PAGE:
McCalls 3566 Suit Yourself

 

 

 

 

 

 

I want to start off by saying I felt like I was cheating a bit, because I actually used my mom’s brand new electronic sewing machine – “Mega-Weapon.”  (Yes this is my name for the machine, my mother would never call her machine Mega-Weapon).  She had recommended I use a stretch stitch for these, and since I didn’t have time to figure it out on my machine, she told me to use hers.  This thing is insane – you change stitches with the touch of a button and it cuts, pulls in the bobbin, and does the back stitch all automatically as well.  I don’t know, it was cool to use it, but I think I actually prefer doing some of these things manually if you can believe it.  Maybe not the back stitch part, but I like having the control instead of trying to find a button.  Plus I thought the bobbin process was actually more confusing.  But who knows – maybe I will change my mind some day.  I did like the stretch stitch that I used.

Mega-Weapon Machine

Stretching the elastic

This pattern is great if you know what you are doing.  Personally, I thought the directions could be a little clearer, especially for the part explaining how to fit the elastic to the suit.  What I did like was they had elastic guides in the pattern itself.  Not only does it help you cut the right length, but it also has marks for the elastic so that you can match it with the side seams.  I marked these right on the elastic, since it would be hidden within the seam.  It’s important to match the markings up, especially on the bottoms, in order to avoid uneven stretching in the elastic.

Stretching the elastic around while sewing was the most challenging part of this project.  I was happy that I got through it without any bunching of the material, however my zig-zag stitches were not perfect.  After I zig-zagged the elastic, I folded the material tightly around the elastic towards the inside to complete the seam.  This is definitely not the most attractive seam on the inside and I could look into ways to create a more finished look.  On the outside, it looks fine.  Oh, and I am happy to report I got proper bathing suit lining for this which I used for the top and the crotch.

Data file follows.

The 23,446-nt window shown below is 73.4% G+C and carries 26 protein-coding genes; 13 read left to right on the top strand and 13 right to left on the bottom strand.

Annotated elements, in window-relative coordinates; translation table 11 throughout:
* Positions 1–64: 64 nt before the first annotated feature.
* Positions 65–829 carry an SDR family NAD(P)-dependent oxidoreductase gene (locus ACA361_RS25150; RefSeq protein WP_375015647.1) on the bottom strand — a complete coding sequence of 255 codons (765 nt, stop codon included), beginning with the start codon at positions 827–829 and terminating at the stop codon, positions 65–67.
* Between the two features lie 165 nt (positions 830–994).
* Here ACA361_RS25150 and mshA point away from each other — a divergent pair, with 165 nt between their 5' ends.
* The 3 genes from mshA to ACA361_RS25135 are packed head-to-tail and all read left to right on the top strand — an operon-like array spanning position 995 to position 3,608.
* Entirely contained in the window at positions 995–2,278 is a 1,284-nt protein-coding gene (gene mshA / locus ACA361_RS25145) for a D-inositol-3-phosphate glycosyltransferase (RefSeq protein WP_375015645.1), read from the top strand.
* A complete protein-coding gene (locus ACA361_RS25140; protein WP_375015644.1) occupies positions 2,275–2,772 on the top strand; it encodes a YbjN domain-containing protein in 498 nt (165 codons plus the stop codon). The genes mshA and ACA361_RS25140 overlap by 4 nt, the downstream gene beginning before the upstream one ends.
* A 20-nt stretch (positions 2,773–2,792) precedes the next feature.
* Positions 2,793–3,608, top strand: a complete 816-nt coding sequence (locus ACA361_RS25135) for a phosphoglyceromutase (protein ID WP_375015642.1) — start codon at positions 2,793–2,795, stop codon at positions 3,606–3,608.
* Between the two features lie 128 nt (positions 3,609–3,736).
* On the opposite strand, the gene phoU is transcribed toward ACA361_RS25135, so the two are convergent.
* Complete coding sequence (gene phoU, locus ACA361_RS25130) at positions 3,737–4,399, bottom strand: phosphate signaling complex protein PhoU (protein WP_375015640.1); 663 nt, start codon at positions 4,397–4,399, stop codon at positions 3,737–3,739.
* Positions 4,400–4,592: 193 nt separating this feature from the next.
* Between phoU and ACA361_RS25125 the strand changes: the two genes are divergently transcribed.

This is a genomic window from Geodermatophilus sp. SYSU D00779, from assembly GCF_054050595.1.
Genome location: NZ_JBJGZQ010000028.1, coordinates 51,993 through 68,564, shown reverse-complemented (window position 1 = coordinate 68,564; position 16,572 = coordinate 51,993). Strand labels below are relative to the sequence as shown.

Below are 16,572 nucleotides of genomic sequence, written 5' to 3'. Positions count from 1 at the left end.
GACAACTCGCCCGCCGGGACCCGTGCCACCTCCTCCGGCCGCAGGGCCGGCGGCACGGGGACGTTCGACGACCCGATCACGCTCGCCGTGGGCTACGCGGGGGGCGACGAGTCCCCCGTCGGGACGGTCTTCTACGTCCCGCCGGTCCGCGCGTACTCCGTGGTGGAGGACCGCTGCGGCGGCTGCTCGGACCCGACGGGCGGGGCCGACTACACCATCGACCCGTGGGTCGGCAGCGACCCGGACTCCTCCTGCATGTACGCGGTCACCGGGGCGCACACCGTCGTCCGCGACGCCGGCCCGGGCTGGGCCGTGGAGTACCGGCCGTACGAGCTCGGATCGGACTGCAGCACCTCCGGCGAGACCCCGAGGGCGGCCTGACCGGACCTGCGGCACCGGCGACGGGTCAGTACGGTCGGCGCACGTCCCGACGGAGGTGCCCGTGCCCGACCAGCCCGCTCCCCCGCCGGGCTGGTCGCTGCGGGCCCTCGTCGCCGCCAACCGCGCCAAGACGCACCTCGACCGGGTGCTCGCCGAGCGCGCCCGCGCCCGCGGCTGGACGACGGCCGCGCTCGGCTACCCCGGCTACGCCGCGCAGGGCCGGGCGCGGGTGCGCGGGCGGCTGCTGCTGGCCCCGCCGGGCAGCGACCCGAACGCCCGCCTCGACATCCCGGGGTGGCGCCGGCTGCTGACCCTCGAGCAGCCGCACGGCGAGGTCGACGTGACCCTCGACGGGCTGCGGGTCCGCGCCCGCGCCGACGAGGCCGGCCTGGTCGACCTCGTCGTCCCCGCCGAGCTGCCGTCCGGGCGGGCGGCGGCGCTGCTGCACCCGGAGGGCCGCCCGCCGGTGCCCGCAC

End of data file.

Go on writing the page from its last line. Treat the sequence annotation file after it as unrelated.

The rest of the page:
Key Learning: Buy more thread

I had to play a bit of “beat the clock” with this one.  I really need to learn to buy new thread when I have a new project.  Maybe because I didn’t use a lot of material, I thought I wouldn’t need that much thread?  Honestly, I think the stretch stitch uses a bit more than a normal stitch, which was probably part of it.  I had to wind another bobbin after I made the top.  As it’s winding, I notice my spool looking a bit bare.  Oh my!  I quickly stopped and looked at the bobbin and it wasn’t looking too full either.  I figure I could set it aside for the top stitching and use a similar color for the elastic and side seams.  I switched the thread, then switched back so the top-stitching would be all the same color.

I started with the waist.  So far so good.  Then the first leg…uh oh.  Now, I’m sweating.  But I got through it.  One more leg left.  No turning back now – that stretch stitch would be impossible to take out, especially with lycra.

Running out of thread